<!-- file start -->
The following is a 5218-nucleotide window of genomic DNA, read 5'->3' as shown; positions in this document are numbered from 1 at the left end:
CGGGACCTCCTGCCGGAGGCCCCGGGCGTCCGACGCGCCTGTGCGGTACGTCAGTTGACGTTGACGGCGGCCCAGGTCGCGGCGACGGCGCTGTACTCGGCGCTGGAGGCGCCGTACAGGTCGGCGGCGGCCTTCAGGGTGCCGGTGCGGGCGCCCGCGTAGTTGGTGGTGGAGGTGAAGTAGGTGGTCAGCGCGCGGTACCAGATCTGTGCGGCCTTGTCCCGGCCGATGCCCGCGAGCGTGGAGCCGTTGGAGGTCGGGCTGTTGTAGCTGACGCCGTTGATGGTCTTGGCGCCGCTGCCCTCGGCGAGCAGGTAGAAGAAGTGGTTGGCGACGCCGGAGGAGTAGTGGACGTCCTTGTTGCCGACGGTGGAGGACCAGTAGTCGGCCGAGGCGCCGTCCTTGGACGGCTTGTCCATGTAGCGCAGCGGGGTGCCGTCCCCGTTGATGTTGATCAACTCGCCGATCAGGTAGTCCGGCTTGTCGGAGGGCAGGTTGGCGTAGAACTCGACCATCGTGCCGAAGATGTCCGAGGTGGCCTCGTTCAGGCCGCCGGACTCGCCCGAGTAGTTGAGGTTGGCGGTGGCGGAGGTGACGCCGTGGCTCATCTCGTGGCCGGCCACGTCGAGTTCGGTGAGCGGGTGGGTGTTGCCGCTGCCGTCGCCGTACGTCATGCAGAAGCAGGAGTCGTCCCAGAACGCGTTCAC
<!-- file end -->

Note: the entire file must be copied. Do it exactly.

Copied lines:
The following is a 5218-nucleotide window of genomic DNA, read 5'->3' as shown; positions in this document are numbered from 1 at the left end:
CGGGACCTCCTGCCGGAGGCCCCGGGCGTCCGACGCGCCTGTGCGGTACGTCAGTTGACGTTGACGGCGGCCCAGGTCGCGGCGACGGCGCTGTACTCGGCGCTGGAGGCGCCGTACAGGTCGGCGGCGGCCTTCAGGGTGCCGGTGCGGGCGCCCGCGTAGTTGGTGGTGGAGGTGAAGTAGGTGGTCAGCGCGCGGTACCAGATCTGTGCGGCCTTGTCCCGGCCGATGCCCGCGAGCGTGGAGCCGTTGGAGGTCGGGCTGTTGTAGCTGACGCCGTTGATGGTCTTGGCGCCGCTGCCCTCGGCGAGCAGGTAGAAGAAGTGGTTGGCGACGCCGGAGGAGTAGTGGACGTCCTTGTTGCCGACGGTGGAGGACCAGTAGTCGGCCGAGGCGCCGTCCTTGGACGGCTTGTCCATGTAGCGCAGCGGGGTGCCGTCCCCGTTGATGTTGATCAACTCGCCGATCAGGTAGTCCGGCTTGTCGGAGGGCAGGTTGGCGTAGAACTCGACCATCGTGCCGAAGATGTCCGAGGTGGCCTCGTTCAGGCCGCCGGACTCGCCCGAGTAGTTGAGGTTGGCGGTGGCGGAGGTGACGCCGTGGCTCATCTCGTGGCCGGCCACGTCGAGTTCGGTGAGCGGGTGGGTGTTGCCGCTGCCGTCGCCGTACGTCATGCAGAAGCAGGAGTCGTCCCAGAACGCGTTCAC